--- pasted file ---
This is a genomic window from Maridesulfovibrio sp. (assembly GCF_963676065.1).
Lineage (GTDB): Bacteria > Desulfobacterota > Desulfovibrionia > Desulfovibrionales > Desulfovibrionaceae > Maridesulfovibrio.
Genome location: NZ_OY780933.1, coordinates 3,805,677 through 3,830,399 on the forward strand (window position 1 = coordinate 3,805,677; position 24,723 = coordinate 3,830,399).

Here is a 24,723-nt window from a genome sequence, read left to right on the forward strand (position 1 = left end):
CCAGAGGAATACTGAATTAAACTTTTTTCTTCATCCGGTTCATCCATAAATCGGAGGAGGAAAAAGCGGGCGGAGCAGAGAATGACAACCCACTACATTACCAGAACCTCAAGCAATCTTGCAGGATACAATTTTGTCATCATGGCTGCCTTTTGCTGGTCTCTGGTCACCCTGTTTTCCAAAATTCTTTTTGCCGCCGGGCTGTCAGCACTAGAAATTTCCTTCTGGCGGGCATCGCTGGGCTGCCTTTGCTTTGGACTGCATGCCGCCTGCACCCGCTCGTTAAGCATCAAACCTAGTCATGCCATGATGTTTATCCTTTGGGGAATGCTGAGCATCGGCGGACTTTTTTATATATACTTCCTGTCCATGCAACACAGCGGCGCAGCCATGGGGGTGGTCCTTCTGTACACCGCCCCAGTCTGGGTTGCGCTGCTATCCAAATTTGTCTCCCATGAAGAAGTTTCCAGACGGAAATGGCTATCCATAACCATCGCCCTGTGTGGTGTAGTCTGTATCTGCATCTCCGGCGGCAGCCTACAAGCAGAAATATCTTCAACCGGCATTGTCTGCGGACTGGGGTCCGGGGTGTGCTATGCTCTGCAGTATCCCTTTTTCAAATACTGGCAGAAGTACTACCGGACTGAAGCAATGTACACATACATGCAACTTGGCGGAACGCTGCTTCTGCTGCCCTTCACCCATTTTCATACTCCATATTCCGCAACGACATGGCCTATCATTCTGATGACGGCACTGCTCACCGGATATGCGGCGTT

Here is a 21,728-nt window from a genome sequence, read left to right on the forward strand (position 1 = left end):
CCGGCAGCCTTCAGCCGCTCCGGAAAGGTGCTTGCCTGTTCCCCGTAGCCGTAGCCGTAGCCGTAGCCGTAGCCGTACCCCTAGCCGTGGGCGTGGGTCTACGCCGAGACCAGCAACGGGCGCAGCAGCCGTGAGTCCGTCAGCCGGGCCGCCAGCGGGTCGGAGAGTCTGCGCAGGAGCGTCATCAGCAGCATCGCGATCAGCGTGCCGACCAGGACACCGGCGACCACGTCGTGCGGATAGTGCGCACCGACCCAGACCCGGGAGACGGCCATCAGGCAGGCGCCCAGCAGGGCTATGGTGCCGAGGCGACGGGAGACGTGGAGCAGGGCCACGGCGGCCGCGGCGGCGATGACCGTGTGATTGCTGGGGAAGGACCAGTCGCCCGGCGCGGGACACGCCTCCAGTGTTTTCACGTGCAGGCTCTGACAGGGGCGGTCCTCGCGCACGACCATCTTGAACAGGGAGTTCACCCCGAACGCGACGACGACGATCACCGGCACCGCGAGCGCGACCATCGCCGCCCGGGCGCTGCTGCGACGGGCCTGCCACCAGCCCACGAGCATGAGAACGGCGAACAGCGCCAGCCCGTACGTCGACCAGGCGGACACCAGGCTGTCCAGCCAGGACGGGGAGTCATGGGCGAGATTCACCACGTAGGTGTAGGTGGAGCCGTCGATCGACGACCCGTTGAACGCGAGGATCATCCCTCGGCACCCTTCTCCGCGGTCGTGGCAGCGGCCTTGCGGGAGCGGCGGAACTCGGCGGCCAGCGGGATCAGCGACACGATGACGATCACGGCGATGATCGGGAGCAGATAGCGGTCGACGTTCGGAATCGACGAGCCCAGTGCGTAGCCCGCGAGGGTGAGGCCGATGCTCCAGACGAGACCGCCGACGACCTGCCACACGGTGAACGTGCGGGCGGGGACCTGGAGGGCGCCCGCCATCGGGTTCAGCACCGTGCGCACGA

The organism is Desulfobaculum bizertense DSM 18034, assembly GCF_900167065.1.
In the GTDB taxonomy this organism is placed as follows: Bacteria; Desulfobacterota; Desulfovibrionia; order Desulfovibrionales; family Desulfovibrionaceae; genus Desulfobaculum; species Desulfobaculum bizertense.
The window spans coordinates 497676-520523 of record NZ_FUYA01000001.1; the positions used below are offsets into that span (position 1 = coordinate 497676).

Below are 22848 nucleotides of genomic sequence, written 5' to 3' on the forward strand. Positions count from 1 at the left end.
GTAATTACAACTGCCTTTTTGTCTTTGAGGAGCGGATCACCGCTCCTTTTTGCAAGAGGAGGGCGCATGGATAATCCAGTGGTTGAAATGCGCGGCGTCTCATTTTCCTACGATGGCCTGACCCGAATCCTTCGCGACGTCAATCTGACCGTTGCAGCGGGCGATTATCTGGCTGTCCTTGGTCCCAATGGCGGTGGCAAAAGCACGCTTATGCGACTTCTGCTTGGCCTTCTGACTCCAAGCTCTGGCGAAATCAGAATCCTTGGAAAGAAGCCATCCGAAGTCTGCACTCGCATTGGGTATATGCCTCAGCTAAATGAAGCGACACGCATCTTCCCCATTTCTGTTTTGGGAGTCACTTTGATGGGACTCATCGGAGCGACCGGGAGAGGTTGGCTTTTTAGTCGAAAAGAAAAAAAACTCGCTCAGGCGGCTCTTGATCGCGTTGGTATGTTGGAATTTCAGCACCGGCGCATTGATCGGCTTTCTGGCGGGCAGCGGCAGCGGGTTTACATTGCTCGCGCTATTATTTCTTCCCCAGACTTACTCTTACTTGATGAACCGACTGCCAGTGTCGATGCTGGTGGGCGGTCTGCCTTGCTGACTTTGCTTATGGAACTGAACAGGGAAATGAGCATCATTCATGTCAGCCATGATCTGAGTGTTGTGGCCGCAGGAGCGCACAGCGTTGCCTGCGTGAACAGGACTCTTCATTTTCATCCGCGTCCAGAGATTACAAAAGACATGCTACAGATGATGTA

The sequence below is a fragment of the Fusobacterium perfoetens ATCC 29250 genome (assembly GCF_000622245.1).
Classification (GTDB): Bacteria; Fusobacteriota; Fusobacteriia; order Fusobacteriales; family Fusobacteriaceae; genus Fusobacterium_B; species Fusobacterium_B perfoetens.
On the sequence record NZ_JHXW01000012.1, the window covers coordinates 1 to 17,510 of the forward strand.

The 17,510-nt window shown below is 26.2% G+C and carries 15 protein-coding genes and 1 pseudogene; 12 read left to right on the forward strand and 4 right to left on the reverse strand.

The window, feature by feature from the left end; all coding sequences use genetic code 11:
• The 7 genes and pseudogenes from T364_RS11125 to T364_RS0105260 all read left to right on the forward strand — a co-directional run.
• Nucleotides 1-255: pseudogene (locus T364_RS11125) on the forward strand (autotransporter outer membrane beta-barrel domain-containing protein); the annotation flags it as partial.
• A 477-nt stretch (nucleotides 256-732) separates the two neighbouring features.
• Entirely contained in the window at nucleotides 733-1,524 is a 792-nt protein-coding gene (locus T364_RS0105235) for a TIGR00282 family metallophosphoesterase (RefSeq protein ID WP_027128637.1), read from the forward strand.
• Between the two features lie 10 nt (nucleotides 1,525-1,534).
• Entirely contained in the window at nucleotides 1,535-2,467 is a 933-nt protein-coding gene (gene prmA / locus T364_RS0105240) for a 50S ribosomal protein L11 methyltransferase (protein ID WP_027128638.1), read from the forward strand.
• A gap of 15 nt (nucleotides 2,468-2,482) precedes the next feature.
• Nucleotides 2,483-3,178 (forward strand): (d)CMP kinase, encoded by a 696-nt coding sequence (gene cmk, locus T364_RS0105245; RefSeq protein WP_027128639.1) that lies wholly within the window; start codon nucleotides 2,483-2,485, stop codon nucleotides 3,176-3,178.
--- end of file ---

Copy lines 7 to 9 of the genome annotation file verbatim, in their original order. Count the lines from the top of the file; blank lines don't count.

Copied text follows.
CCGGCAGCCTTCAGCCGCTCCGGAAAGGTGCTTGCCTGTTCCCCGTAGCCGTAGCCGTAGCCGTAGCCGTAGCCGTACCCCTAGCCGTGGGCGTGGGTCTACGCCGAGACCAGCAACGGGCGCAGCAGCCGTGAGTCCGTCAGCCGGGCCGCCAGCGGGTCGGAGAGTCTGCGCAGGAGCGTCATCAGCAGCATCGCGATCAGCGTGCCGACCAGGACACCGGCGACCACGTCGTGCGGATAGTGCGCACCGACCCAGACCCGGGAGACGGCCATCAGGCAGGCGCCCAGCAGGGCTATGGTGCCGAGGCGACGGGAGACGTGGAGCAGGGCCACGGCGGCCGCGGCGGCGATGACCGTGTGATTGCTGGGGAAGGACCAGTCGCCCGGCGCGGGACACGCCTCCAGTGTTTTCACGTGCAGGCTCTGACAGGGGCGGTCCTCGCGCACGACCATCTTGAACAGGGAGTTCACCCCGAACGCGACGACGACGATCACCGGCACCGCGAGCGCGACCATCGCCGCCCGGGCGCTGCTGCGACGGGCCTGCCACCAGCCCACGAGCATGAGAACGGCGAACAGCGCCAGCCCGTACGTCGACCAGGCGGACACCAGGCTGTCCAGCCAGGACGGGGAGTCATGGGCGAGATTCACCACGTAGGTGTAGGTGGAGCCGTCGATCGACGACCCGTTGAACGCGAGGATCATCCCTCGGCACCCTTCTCCGCGGTCGTGGCAGCGGCCTTGCGGGAGCGGCGGAACTCGGCGGCCAGCGGGATCAGCGACACGATGACGATCACGGCGATGATCGGGAGCAGATAGCGGTCGACGTTCGGAATCGACGAGCCCAGTGCGTAGCCCGCGAGGGTGAGGCCGATGCTCCAGACGAGACCGCCGACGACCTGCCACACGGTGAACGTGCGGGCGGGGACCTGGAGGGCGCCCGCCATCGGGTTCAGCACCGTGCGCACGA

The organism is Desulfobaculum bizertense DSM 18034, assembly GCF_900167065.1.
In the GTDB taxonomy this organism is placed as follows: Bacteria; Desulfobacterota; Desulfovibrionia; order Desulfovibrionales; family Desulfovibrionaceae; genus Desulfobaculum; species Desulfobaculum bizertense.